Spencer G. Sealy
Department of Biological Sciences, University of Manitoba, Winnipeg, MB R3T 2N2 Canada;
Abstract: A total of 443 individuals of 19 species of birds was banded near Tlell, Haida Gwaii (Queen Charlotte Islands), British Columbia, between 30 August and 15 December 1997. Of the total birds banded, 355 (80.1%) were Dark-eyed Juncos (Junco hyemalis), whose numbers increased through midOctober, declined through November, and decreased abruptly in early December. One Dark-eyed Junco was recovered near the netting site four years later, on 11 November 2001. With the exception of 15 Hermit Thrushes (Catharus guttatus) and 24 Golden crowned Kinglets (Regulus satrapa), fewer than 10 individuals of the other species were banded, including two apparent vagrants, Yellow Warbler (Setophaga petechia) and Whitethroated Sparrow (Zonotrichia albicollis). Despite small sample sizes, the lack of recaptures of six species after mid October jibes with their known migratory status. Hermit Thrushes migrate later than Swainson’s Thrushes (Catharus ustulatus). Steller’s Jays (Cyanocitta stelleri) disappeared abruptly from the banding site after mid-October. Five species were recaptured and one species was observed 40 or more days after banding.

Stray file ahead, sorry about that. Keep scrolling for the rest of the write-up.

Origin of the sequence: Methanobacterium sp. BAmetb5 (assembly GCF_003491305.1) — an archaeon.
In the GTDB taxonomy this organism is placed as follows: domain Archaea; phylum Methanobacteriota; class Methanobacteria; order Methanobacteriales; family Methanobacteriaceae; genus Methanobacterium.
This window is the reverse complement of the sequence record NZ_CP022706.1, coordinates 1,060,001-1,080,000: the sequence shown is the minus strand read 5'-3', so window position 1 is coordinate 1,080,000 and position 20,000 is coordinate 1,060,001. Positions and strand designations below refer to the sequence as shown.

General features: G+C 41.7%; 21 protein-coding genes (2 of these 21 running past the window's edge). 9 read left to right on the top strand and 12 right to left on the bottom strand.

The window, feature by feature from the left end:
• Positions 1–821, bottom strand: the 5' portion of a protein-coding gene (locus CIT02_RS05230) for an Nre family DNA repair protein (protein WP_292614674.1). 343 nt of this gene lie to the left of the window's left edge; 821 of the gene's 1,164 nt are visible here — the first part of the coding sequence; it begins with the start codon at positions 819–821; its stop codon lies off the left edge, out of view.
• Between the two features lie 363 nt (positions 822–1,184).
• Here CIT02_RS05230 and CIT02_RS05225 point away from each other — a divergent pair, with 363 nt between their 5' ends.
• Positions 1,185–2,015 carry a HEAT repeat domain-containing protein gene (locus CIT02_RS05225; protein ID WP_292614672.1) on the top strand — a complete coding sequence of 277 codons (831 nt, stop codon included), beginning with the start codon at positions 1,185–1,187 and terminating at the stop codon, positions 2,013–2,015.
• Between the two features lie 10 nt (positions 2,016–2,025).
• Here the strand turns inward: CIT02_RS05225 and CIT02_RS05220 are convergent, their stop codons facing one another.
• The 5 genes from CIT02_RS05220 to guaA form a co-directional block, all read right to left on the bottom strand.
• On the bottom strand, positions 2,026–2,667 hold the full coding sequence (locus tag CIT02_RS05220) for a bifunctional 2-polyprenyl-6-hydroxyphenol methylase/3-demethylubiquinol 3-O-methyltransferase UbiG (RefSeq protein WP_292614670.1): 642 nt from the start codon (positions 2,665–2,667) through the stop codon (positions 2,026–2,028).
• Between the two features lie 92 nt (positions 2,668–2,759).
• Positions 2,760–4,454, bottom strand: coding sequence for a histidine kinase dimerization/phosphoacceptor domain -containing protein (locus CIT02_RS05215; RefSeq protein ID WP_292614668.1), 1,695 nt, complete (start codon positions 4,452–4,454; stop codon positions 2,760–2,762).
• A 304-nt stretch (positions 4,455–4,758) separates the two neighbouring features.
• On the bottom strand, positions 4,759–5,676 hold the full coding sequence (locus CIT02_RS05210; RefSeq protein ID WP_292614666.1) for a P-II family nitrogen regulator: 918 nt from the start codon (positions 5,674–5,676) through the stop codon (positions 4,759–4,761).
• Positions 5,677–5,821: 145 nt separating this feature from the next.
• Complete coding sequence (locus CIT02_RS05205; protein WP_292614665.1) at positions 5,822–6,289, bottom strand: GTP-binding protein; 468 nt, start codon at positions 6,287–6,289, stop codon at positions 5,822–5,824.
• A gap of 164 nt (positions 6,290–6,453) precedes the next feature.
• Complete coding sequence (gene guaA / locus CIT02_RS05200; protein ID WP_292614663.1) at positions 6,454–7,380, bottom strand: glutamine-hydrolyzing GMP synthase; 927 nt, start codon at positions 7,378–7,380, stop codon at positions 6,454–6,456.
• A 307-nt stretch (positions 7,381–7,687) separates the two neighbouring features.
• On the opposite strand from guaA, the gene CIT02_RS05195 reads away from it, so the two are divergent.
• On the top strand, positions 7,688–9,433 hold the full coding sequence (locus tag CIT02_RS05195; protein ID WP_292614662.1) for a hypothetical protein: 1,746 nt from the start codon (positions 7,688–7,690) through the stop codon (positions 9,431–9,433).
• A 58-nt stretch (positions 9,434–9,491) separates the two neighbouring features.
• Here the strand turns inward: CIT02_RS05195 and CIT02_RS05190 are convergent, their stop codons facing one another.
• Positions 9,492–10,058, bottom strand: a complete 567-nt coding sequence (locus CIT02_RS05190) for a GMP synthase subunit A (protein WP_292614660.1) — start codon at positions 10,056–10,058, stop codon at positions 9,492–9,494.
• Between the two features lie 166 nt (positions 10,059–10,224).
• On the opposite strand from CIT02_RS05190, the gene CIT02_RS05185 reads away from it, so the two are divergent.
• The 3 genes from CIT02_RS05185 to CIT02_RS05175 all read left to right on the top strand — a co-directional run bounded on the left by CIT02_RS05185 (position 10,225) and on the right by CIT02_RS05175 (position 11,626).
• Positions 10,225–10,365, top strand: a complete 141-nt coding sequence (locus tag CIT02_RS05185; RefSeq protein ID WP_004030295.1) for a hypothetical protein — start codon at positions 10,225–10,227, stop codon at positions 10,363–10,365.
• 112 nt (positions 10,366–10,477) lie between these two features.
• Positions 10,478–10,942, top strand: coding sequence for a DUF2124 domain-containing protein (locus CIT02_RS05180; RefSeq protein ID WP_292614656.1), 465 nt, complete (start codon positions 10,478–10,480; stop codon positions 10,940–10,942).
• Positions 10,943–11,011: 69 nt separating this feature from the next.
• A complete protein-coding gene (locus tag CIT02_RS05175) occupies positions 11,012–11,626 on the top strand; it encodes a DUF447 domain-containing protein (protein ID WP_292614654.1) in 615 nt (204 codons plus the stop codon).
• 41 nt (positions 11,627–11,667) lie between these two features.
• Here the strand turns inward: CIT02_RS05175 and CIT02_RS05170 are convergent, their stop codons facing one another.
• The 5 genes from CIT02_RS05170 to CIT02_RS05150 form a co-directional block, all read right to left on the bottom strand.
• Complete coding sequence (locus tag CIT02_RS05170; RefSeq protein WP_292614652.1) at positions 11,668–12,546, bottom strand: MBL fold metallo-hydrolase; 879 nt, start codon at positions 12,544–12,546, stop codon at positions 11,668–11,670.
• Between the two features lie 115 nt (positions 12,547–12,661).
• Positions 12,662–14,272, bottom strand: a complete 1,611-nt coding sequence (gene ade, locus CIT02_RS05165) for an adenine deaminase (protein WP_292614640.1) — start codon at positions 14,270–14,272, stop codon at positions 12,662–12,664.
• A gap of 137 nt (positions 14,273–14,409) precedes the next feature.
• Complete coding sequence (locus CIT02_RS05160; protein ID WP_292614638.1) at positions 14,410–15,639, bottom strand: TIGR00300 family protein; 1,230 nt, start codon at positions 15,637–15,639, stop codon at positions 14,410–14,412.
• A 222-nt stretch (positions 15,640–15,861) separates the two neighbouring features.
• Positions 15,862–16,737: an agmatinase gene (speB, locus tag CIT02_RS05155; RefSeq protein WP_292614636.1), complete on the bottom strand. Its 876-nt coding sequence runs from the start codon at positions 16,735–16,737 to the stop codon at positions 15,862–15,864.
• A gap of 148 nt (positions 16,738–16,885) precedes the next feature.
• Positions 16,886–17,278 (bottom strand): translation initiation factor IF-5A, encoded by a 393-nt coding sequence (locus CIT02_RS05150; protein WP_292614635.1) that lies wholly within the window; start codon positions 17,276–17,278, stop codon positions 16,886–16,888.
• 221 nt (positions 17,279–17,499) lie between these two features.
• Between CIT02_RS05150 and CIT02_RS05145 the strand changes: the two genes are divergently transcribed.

Key words: Dark-eyed Junco, Haida Gwaii, Junco hyemalis, landbirds, Queen Charlotte Islands, recaptures, site attachment, Tlell, timing of migration
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